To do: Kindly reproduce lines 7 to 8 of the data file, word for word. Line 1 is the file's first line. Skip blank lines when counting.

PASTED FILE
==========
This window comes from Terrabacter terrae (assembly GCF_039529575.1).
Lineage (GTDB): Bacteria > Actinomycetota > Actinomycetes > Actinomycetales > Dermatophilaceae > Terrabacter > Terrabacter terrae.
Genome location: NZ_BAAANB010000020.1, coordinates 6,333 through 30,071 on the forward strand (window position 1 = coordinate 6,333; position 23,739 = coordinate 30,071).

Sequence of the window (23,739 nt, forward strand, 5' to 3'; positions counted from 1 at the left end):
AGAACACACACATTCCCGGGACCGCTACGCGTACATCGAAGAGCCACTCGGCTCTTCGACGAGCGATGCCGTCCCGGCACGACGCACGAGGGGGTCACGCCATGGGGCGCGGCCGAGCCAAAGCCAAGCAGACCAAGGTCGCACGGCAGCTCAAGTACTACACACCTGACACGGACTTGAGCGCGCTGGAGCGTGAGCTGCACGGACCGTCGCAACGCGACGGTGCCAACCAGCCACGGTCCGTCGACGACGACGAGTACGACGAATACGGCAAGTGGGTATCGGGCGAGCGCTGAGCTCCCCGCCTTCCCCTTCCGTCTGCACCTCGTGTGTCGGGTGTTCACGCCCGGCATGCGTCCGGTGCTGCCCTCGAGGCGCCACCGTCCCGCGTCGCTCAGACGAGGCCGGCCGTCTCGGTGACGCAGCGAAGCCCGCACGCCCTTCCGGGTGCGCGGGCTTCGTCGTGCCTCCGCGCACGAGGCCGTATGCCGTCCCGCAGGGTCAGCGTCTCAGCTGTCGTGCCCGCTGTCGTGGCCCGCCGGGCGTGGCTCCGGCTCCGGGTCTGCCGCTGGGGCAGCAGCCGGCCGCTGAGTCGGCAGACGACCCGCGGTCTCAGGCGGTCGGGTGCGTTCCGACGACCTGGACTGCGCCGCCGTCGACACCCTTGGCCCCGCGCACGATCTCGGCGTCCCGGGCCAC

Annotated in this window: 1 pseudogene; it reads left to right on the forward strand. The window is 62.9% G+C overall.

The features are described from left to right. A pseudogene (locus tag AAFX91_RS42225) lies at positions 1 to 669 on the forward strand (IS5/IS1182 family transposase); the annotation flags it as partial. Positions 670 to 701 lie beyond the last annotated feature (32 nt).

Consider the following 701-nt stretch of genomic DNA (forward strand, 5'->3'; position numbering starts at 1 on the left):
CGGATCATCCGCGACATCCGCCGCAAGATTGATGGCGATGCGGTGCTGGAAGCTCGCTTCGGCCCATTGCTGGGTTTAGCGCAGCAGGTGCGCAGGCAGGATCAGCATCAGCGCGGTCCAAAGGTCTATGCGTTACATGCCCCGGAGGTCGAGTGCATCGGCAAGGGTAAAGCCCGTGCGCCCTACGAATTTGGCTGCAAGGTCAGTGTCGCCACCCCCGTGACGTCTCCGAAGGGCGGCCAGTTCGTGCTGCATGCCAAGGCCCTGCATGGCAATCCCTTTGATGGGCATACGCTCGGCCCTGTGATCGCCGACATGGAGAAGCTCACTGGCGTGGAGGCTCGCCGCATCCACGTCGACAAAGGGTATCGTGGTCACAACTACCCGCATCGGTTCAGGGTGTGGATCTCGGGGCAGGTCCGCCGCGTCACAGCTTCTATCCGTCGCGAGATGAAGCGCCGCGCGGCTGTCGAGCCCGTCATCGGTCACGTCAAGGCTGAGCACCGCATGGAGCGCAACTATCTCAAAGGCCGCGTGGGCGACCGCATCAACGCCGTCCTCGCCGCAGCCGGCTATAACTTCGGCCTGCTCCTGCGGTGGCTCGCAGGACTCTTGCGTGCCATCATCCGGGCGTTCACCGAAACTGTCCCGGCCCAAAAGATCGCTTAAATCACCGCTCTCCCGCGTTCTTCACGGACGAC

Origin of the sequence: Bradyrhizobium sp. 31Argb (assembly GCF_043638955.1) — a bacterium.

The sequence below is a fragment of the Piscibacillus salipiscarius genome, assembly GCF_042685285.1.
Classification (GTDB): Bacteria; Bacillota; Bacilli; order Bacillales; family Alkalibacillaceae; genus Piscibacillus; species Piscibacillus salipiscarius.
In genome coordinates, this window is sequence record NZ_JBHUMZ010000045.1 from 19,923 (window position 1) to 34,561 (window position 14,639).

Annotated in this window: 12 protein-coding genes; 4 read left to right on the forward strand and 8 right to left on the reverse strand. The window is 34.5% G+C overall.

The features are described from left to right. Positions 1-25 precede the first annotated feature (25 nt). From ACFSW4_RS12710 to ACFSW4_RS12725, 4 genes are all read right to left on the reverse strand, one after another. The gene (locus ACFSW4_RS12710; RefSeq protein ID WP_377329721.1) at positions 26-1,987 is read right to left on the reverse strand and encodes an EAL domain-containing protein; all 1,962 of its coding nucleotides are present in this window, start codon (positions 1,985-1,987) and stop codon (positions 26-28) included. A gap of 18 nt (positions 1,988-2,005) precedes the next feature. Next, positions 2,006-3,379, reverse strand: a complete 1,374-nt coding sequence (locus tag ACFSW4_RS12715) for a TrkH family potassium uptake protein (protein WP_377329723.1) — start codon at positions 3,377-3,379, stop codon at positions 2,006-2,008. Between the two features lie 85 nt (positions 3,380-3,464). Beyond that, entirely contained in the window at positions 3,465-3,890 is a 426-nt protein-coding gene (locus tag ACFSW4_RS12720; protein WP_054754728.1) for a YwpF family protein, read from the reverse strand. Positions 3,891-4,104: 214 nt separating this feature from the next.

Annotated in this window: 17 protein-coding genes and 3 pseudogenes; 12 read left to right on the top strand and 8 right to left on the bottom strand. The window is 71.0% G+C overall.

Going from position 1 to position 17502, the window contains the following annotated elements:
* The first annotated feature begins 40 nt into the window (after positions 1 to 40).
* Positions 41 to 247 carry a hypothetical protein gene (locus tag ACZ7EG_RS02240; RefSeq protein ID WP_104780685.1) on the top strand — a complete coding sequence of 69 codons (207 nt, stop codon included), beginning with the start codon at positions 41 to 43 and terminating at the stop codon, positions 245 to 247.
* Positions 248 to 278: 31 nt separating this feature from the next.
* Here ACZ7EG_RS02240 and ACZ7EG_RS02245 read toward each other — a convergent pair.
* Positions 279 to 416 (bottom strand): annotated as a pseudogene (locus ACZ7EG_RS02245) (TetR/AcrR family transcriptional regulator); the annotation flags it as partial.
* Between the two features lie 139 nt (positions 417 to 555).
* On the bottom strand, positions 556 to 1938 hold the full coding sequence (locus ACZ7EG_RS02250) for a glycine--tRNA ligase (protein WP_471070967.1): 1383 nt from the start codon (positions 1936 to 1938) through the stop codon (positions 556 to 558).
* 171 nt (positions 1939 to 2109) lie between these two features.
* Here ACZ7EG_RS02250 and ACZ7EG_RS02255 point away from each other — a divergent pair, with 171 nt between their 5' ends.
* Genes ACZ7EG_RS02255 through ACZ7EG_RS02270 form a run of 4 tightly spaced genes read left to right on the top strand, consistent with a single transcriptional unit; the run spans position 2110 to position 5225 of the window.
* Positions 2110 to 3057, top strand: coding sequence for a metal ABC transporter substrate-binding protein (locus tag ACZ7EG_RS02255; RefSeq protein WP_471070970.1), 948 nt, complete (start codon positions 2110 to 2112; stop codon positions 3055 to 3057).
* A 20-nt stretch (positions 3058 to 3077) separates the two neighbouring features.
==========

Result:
The features are described from left to right. A pseudogene (locus tag AAFX91_RS42225) lies at positions 1 to 669 on the forward strand (IS5/IS1182 family transposase); the annotation flags it as partial. Positions 670 to 701 lie beyond the last annotated feature (32 nt).

Consider the following 701-nt stretch of genomic DNA (forward strand, 5'->3'; position numbering starts at 1 on the left):